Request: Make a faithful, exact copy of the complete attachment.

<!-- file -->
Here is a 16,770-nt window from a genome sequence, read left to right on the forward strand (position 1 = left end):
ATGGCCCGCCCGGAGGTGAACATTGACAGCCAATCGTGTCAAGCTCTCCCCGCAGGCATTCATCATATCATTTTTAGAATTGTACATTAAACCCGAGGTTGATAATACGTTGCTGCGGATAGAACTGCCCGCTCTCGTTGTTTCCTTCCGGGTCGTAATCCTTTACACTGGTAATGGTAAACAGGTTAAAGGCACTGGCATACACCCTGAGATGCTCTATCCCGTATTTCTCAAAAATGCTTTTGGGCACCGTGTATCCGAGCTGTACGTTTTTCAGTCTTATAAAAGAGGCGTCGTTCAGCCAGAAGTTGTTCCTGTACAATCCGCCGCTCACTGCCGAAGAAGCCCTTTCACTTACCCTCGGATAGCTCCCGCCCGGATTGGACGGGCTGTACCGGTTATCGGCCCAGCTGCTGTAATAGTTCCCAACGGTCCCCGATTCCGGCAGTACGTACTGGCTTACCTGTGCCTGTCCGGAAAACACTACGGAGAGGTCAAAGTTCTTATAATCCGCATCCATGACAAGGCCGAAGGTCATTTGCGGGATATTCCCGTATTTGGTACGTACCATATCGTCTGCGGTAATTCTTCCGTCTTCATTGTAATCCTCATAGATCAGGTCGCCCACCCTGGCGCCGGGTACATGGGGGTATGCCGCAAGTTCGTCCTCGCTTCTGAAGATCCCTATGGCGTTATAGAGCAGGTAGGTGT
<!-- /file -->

Here is a 16,770-nt window from a genome sequence, read left to right on the forward strand (position 1 = left end):
ATGGCCCGCCCGGAGGTGAACATTGACAGCCAATCGTGTCAAGCTCTCCCCGCAGGCATTCATCATATCATTTTTAGAATTGTACATTAAACCCGAGGTTGATAATACGTTGCTGCGGATAGAACTGCCCGCTCTCGTTGTTTCCTTCCGGGTCGTAATCCTTTACACTGGTAATGGTAAACAGGTTAAAGGCACTGGCATACACCCTGAGATGCTCTATCCCGTATTTCTCAAAAATGCTTTTGGGCACCGTGTATCCGAGCTGTACGTTTTTCAGTCTTATAAAAGAGGCGTCGTTCAGCCAGAAGTTGTTCCTGTACAATCCGCCGCTCACTGCCGAAGAAGCCCTTTCACTTACCCTCGGATAGCTCCCGCCCGGATTGGACGGGCTGTACCGGTTATCGGCCCAGCTGCTGTAATAGTTCCCAACGGTCCCCGATTCCGGCAGTACGTACTGGCTTACCTGTGCCTGTCCGGAAAACACTACGGAGAGGTCAAAGTTCTTATAATCCGCATCCATGACAAGGCCGAAGGTCATTTGCGGGATATTCCCGTATTTGGTACGTACCATATCGTCTGCGGTAATTCTTCCGTCTTCATTGTAATCCTCATAGATCAGGTCGCCCACCCTGGCGCCGGGTACATGGGGGTATGCCGCAAGTTCGTCCTCGCTTCTGAAGATCCCTATGGCGTTATAGAGCAGGTAGGTGT